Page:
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Alex John London

Alex John London

Alex John London

Alex John London is Associate Professor of Philosophy and executive member of the Center for the Advancement of Applied Ethics and Political Philosophy at Carnegie Mellon University. He is also an affiliated faculty member of the Center for Bioethics and Health Law at the University of Pittsburgh. Before joining Carnegie Mellon in 2000, he was a post-doctoral fellow at the University of Minnesota’s Center for Bioethics and he received his PhD in Philosophy from the University of Virginia.

In 2005 Professor London was awarded a New Directions Fellowship from the Andrew W. Mellon Foundation. This fellowship provides a year of release from teaching so that he may pursue philosophical issues at the intersection of decision theory, philosophy of economics, and research ethics. That year he was also commissioned by the Committee on Ethical Considerations for Revisions to DHHS Regulations on Protection of Prisoners Involved in Research of the Institute of Medicine to write a paper delineating an ethical framework for the involvement of prisoners in medical research.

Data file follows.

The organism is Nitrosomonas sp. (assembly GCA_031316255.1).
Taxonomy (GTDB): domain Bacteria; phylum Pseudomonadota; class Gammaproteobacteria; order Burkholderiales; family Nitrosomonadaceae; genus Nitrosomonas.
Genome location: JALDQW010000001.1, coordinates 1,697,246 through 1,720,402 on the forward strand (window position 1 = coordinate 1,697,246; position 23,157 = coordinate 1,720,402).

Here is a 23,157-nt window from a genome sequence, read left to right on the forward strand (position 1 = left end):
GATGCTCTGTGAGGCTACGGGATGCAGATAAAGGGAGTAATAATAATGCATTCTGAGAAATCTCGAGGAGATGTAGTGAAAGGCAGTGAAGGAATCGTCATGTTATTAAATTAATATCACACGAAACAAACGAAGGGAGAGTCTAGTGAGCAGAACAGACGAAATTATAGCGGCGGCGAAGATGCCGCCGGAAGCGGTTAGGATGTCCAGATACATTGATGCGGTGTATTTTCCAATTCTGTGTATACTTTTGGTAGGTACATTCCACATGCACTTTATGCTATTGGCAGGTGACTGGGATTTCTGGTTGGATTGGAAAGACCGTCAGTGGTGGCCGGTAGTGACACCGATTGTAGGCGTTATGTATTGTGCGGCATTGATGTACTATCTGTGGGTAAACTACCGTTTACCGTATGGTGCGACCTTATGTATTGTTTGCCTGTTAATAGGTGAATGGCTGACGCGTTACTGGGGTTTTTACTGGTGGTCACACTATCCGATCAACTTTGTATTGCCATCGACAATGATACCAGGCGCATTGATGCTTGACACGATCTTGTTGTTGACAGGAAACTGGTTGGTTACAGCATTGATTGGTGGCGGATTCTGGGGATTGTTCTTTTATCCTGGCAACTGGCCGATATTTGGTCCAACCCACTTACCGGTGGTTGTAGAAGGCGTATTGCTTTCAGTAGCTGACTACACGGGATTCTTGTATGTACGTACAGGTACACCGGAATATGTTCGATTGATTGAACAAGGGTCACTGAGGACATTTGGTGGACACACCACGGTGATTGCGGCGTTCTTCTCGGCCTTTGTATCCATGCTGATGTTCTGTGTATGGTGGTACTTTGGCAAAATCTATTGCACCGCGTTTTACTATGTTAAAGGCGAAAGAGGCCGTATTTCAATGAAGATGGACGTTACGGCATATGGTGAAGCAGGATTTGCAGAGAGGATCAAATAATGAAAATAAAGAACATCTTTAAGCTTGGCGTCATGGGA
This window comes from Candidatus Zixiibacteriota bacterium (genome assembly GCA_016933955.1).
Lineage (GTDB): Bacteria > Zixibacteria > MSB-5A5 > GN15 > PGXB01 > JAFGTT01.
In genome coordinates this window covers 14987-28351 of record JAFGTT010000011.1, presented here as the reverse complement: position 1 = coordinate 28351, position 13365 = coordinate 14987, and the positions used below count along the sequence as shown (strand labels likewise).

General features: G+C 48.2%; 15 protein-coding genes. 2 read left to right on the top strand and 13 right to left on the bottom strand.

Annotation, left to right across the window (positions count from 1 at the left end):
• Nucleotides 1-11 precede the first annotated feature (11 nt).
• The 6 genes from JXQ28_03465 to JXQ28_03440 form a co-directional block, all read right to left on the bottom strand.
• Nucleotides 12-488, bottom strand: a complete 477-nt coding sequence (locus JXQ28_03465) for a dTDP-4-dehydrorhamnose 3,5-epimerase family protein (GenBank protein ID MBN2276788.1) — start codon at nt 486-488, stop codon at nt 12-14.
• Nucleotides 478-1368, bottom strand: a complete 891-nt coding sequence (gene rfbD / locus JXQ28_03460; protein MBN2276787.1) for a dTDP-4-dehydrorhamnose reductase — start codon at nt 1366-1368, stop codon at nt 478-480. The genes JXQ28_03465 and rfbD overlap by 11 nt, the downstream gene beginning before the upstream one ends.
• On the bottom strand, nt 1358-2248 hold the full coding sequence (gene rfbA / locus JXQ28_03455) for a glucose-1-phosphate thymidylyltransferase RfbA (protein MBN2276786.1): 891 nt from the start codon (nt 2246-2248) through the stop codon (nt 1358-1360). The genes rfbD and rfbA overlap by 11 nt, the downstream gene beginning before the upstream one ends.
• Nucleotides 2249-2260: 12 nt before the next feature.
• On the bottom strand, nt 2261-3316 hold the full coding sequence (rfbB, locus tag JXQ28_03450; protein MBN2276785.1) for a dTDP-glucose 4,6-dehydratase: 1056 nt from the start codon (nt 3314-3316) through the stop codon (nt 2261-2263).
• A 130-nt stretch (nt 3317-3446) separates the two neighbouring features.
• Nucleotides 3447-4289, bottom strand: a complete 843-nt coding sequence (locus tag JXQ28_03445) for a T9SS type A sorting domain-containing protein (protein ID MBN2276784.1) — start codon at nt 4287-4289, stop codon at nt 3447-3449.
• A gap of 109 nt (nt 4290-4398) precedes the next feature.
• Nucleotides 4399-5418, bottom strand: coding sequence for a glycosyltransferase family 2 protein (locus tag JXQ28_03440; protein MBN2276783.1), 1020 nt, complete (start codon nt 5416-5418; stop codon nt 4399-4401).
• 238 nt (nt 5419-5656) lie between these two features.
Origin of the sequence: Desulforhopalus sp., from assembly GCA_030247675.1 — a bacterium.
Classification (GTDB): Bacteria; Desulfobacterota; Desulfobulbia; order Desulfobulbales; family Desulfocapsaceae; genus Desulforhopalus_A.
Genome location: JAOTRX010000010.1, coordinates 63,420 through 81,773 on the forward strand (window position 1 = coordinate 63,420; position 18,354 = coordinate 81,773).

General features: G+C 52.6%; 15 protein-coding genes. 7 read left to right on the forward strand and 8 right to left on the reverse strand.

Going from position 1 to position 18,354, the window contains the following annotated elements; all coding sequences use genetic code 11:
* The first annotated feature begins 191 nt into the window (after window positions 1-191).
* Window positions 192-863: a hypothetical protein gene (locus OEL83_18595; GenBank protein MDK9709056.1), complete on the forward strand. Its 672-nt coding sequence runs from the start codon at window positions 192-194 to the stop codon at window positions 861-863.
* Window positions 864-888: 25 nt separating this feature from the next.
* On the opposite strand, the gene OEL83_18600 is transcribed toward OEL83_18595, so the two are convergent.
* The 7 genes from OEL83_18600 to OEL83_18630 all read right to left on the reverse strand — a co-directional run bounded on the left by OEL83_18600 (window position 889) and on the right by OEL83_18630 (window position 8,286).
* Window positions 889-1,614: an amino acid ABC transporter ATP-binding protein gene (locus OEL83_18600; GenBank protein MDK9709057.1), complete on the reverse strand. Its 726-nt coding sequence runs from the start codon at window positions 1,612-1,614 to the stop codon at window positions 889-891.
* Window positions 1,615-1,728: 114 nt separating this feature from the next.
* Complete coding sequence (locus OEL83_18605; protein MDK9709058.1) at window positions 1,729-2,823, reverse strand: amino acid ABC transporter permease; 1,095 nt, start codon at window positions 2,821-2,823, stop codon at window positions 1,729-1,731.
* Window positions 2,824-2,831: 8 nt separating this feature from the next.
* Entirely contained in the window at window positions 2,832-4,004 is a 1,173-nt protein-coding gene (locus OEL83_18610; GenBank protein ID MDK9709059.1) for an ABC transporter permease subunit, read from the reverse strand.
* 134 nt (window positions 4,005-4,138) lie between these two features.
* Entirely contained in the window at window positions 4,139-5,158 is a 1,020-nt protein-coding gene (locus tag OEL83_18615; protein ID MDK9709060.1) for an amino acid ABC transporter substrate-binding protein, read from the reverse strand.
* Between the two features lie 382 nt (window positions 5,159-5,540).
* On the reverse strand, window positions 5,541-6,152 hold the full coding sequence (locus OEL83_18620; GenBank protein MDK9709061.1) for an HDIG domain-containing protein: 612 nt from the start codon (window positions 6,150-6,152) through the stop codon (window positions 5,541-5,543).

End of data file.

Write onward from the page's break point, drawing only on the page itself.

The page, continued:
Professor London’s research focuses on foundational ethical issues in human-subjects research and on methodological issues in theoretical and applied ethics. In addition to authoring numerous publications on these issues, he is co-editor of one of the most widely used textbooks in medical ethics. He has been invited to speak in a wide range of venues including Harvard Medical School, the Harvard School of Public Health, Johns Hopkins University School of Public Health and Georgetown University. He was a participant in the International Consultation on Ethical Issues in the Clinical Testing of Microbicides, a meeting in Washington D.C. sponsored by the Global Campaign for Microbicides and funded by USAID and the Bill and Melinda Gates Foundation and he was a panelist the conference “Considering Usual Medical Care in Clinical Trial Design: Scientific and Ethical Issues,” sponsored by the National Institutes of Health Program on Clinical Research Policy Analysis and Coordination. He was also a member of a national study group to examine the ethics of innovative surgery and he has ongoing interests in ethical issues surrounding innovative surgical practices, including the use of sham surgery controls. He is currently the editor of the ASBH Exchange, a publication of the American Society for Bioethics and Humanities.